Critics never tire of pointing out the environmental consequences of open net pens in aquaculture. Metabolic products, food residues and chemicals enter the sea and endanger local ecosystems, and escapes can damage the genetic integrity of wild fish stocks. In open aquaculture operations, fish are also subjected to many hazards due to toxic algal blooms, environmental pollution, parasites and “imported” diseases. These kinds of risks are still increasing, because climate change and global warming are accelerating such developments. Land-based, recirculating aquaculture systems with integrated, highly efficient biological water recycling, or “RAS” for short, could be a way out of this dilemma. These systems can be almost completely sealed off from the surrounding environment, meaning that they do not constitute a threat to the biological diversity around them. Pollution and emissions are retained by the efficient filtering technology or converted into non-harmful substances. It is almost impossible for pathogenic germs and parasites to enter a system like this, which is so insulated from the environment.
These features make land-based aquaculture production systems a real alternative to traditional aquaculture processes, in which aquatic animals are kept in open systems (net pens), ponds or channels. Particularly since fish production on land offers exactly what consumers want: Value creation chains with full traceability, on-site production, short transport routes and a reduced carbon footprint. Since the Covid-19 pandemic, consumers also want as few people as possible to have had contact with food they will later eat. What sounds convincing in theory, however, cannot always be fully implemented in practice. RAS are in fact highly effective systems that are tailored for production performance, but they are also extremely unnatural systems that do not leave any room for sentimental ideas about nature. Operating them requires a lot of energy and technical effort, and they are often prone to disruptions and are extremely demanding of the production regime. Managing the health of the fish does not allow for even the smallest error. For salt water recirculating aquaculture systems, the construction and material technology requirements are even higher than for freshwater RAS systems, because everything must be “seawater resistant” in order to not break down due to corrosion after a short period of operation.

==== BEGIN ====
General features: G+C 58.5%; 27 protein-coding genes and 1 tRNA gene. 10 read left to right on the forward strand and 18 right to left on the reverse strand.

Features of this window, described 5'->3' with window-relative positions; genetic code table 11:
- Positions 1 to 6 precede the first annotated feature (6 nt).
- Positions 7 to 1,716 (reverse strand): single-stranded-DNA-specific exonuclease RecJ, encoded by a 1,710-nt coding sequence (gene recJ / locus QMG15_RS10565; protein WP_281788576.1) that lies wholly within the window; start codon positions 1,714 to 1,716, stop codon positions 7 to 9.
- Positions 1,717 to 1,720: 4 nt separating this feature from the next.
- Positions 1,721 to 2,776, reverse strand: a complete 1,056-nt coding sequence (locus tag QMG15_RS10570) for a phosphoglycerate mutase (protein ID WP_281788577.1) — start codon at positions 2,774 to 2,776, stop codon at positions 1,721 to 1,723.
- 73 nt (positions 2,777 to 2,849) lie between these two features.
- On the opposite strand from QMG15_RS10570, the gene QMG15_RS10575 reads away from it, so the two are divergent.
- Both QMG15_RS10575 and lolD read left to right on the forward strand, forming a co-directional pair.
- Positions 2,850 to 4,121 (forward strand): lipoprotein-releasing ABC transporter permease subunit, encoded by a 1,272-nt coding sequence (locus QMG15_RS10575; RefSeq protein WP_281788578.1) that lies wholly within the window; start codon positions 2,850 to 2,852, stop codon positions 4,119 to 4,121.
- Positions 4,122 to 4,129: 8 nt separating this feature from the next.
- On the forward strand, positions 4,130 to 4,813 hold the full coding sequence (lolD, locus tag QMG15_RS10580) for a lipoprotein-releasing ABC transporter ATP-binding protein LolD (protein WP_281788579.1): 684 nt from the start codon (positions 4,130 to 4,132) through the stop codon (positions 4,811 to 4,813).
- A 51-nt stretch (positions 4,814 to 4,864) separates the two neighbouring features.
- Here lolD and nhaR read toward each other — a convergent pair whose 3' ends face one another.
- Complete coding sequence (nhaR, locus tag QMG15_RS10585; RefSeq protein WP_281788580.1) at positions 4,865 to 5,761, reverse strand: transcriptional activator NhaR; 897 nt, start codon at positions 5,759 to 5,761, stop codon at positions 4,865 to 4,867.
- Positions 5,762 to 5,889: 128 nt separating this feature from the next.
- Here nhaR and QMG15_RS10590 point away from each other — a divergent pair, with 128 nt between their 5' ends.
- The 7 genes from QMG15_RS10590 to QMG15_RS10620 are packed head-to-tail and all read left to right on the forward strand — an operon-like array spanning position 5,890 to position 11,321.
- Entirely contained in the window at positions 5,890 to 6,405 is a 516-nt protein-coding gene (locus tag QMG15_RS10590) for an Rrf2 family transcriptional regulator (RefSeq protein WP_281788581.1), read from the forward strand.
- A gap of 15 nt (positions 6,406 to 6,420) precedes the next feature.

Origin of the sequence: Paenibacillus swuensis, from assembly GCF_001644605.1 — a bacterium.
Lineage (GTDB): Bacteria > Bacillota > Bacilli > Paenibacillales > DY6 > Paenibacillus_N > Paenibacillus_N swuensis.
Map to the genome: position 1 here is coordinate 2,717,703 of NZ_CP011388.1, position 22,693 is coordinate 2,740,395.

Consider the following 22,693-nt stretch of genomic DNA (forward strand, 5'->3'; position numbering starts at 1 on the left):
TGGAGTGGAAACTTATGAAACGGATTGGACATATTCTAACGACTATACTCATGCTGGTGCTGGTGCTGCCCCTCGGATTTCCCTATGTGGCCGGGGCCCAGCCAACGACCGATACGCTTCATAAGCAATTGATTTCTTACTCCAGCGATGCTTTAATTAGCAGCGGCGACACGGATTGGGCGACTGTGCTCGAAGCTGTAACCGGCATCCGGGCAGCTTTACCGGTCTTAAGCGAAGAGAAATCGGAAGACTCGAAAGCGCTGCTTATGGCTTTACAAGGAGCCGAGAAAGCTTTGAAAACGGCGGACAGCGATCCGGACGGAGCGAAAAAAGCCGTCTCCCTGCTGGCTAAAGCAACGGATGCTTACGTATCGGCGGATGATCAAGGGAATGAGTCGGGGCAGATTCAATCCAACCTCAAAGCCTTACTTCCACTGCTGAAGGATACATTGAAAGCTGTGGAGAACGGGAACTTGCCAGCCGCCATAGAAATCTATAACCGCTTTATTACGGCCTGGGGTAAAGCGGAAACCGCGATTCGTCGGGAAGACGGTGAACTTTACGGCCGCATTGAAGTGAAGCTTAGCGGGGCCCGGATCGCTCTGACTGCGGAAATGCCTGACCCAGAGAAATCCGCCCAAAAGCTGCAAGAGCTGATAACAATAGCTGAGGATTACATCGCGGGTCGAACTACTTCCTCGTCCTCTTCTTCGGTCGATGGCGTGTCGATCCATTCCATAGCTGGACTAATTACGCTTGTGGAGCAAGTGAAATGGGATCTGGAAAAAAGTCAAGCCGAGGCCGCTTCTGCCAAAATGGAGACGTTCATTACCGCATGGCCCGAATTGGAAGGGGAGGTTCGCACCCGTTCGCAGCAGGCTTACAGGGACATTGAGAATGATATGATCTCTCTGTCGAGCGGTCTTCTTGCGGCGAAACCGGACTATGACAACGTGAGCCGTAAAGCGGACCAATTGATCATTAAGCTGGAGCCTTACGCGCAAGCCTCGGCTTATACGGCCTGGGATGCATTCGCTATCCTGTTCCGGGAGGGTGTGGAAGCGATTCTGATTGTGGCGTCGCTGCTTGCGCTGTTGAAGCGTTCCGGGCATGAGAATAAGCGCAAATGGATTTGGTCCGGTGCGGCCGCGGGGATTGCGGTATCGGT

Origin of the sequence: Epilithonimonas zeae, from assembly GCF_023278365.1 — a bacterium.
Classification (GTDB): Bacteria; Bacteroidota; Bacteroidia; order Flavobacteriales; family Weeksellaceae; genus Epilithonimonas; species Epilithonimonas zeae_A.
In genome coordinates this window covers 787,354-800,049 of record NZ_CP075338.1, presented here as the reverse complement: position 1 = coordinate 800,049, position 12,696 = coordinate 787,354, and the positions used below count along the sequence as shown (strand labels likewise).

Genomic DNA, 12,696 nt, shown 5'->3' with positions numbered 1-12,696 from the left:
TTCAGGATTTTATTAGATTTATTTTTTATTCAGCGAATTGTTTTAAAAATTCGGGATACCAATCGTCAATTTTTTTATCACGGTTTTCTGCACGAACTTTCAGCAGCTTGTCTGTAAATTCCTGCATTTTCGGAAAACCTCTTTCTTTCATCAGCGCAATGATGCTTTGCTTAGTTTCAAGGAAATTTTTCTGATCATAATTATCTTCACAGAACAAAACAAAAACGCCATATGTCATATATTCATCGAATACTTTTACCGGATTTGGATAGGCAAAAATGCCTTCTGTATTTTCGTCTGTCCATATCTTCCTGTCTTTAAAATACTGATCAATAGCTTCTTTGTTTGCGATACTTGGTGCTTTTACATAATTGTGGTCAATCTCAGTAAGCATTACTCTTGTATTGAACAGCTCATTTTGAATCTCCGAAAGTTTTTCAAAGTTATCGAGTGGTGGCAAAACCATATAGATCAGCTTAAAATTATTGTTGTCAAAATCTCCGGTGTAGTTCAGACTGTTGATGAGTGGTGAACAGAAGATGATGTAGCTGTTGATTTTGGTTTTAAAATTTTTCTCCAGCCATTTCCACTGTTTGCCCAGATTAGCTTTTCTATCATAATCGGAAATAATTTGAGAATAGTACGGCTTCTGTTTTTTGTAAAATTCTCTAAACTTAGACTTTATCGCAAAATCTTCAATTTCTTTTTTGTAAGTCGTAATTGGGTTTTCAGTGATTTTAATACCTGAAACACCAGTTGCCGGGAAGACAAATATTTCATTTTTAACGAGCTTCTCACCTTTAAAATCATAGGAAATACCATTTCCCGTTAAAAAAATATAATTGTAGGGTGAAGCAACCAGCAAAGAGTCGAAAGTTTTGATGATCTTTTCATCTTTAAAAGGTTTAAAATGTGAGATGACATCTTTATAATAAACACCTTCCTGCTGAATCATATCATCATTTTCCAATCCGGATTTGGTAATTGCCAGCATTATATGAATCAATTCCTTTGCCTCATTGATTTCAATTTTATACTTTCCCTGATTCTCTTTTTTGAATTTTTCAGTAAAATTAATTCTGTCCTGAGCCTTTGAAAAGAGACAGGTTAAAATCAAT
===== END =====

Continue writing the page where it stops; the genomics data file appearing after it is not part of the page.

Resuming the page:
High willingness to invest in salmon farms on land